Guidance concerning Section 29.16
Interpretation of terms:
"organism" refers to a living organism as defined in s. 104 of CEPA 1999, namely a "substance that is an animate product of biotechnology";
(Examples: a livestock animal, a fish, a fertilized egg, frozen embryos, produced through biotechnology, that are alive.)
"the genetic material of the organism" means the deoxyribonucleic acid (DNA) or the haploid set of chromosomes as found in eggs, sperm, or any other reproductive body";
(Example: an un-fertilized fish egg.)
"material from the organism involved in toxicity" means material, including DNA and RNA, that has the potential to elicit a harmful effect such as a pathogenic or infective effect or an adverse effect due to a toxin";
(Examples: a plasmid which encodes a toxin; pathogenic micro-organisms that may be found in untreated manure; hazardous chemicals extracted from the organism; potentially hazardous substances found in the carcass of a modified animal that would not be found in the carcass of the unmodified animal.)
"research and development substance" is defined in s. 2(1) of the Regulations as "a substance that is undergoing systematic investigation or research, by means of experimentation or analysis other than test marketing, the primary objective of which is
(a) to create or improve a product or process, or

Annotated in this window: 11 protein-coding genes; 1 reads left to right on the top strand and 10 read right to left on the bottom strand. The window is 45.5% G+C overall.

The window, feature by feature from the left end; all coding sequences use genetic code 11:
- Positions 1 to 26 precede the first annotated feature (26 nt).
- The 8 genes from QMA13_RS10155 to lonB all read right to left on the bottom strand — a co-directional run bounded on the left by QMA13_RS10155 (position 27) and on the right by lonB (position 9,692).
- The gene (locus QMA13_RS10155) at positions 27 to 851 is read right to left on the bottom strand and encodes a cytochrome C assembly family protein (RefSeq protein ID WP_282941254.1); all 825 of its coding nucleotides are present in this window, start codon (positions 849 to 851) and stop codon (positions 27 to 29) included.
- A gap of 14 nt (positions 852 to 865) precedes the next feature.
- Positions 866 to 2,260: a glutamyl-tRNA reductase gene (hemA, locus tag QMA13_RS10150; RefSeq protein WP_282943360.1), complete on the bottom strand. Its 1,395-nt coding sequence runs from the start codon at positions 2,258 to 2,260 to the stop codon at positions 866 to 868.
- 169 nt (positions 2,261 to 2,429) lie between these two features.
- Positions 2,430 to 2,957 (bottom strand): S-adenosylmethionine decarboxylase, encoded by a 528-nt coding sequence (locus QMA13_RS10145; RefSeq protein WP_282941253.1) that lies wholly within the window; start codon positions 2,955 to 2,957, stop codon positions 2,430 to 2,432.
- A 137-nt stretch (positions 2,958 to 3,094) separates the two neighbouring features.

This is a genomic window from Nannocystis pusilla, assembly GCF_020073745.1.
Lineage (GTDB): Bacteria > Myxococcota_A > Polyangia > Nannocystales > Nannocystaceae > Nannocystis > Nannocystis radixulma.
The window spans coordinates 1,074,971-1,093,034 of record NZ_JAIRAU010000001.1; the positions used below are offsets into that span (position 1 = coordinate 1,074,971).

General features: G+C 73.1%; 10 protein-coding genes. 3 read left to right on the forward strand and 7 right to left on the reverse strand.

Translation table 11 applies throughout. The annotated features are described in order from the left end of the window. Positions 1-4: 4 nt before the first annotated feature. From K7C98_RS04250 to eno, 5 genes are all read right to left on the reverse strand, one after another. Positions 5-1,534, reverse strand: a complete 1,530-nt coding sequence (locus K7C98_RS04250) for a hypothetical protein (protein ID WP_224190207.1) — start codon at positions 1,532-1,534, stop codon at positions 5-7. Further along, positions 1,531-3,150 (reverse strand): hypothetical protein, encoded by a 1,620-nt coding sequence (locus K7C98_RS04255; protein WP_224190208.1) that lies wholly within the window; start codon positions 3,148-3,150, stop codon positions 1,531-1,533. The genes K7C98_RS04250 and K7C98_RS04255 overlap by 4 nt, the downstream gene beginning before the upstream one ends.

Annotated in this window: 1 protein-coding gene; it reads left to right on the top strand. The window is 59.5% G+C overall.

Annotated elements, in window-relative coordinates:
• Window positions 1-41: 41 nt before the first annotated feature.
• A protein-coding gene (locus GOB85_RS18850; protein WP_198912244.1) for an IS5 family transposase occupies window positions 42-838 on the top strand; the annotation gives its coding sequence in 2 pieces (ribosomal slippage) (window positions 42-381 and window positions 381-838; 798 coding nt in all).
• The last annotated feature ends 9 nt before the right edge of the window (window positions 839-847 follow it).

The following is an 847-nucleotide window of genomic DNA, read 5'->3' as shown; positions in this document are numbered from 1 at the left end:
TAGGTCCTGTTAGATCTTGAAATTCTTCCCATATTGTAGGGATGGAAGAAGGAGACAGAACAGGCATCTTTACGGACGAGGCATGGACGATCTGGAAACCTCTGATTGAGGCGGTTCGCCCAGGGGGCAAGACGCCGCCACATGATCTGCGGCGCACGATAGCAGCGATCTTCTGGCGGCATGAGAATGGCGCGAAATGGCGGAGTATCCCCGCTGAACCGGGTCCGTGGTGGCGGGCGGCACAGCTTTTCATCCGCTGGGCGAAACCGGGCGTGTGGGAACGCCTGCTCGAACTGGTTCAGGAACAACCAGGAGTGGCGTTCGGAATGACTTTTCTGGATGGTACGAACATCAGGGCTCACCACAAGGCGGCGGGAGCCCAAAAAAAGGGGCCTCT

(b) to determine the technical viability or performance characteristics of a product or process"; and
"facility" means the enclosed building to which the research and development substance is confined and may include transportation from one facility to another for the purpose of disposal or for additional experimentation, provided the criteria in paragraphs a), b) and c) of s. 29.16 continue to be met".
In order to meet the criteria set out in s. 29.16, proponents are expected to ensure that the organism meets the definition of a research and development substance, and that material specified in paragraphs (a), (b), and (c) of s. 29.16 is not released from the facility.
To meet these requirements, the proponent is expected to ensure that operating procedures and practices are in place such that the organism, tissues derived from it, carcasses and wastes including manure, undergo appropriate treatment before being released from the facility.
Such treatment could be physical, chemical, biological or any combination of treatments, and proponents should keep records of the procedures, how they are applied and what efficacy results are attained.
The handling and care of experimental animals should be in accordance with the recommendations outlined in the Guide to the Care of Experimental Animals, published by the Canadian Council on Animal Care and as amended from time to time.
New Substances Notification Information Hot Line
Telephone: 1-800-567-1999 (toll-free in Canada); (819) 953-7156 (outside Canada)
For further information or documentation regarding the Regulations, please visit the New Substances Website.
New Substances Division
- Date modified: